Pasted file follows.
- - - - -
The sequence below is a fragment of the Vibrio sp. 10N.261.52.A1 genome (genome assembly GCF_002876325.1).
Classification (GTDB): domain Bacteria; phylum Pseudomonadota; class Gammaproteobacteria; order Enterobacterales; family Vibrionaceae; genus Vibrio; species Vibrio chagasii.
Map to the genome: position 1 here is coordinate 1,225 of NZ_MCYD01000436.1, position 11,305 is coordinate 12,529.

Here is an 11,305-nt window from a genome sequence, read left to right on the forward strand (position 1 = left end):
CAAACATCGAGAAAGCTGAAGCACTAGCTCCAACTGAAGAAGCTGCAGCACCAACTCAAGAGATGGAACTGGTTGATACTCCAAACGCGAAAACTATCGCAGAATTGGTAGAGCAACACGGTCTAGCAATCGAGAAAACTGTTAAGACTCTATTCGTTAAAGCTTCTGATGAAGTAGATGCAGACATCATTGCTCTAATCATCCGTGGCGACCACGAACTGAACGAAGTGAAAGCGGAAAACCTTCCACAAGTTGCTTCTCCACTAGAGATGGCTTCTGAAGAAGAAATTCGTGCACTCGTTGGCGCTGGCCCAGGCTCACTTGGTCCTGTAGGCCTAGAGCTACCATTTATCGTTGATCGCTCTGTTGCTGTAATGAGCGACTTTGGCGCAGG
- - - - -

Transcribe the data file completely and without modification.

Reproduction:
The sequence below is a fragment of the Vibrio sp. 10N.261.52.A1 genome (genome assembly GCF_002876325.1).
Classification (GTDB): domain Bacteria; phylum Pseudomonadota; class Gammaproteobacteria; order Enterobacterales; family Vibrionaceae; genus Vibrio; species Vibrio chagasii.
Map to the genome: position 1 here is coordinate 1,225 of NZ_MCYD01000436.1, position 11,305 is coordinate 12,529.

Here is an 11,305-nt window from a genome sequence, read left to right on the forward strand (position 1 = left end):
CAAACATCGAGAAAGCTGAAGCACTAGCTCCAACTGAAGAAGCTGCAGCACCAACTCAAGAGATGGAACTGGTTGATACTCCAAACGCGAAAACTATCGCAGAATTGGTAGAGCAACACGGTCTAGCAATCGAGAAAACTGTTAAGACTCTATTCGTTAAAGCTTCTGATGAAGTAGATGCAGACATCATTGCTCTAATCATCCGTGGCGACCACGAACTGAACGAAGTGAAAGCGGAAAACCTTCCACAAGTTGCTTCTCCACTAGAGATGGCTTCTGAAGAAGAAATTCGTGCACTCGTTGGCGCTGGCCCAGGCTCACTTGGTCCTGTAGGCCTAGAGCTACCATTTATCGTTGATCGCTCTGTTGCTGTAATGAGCGACTTTGGCGCAGG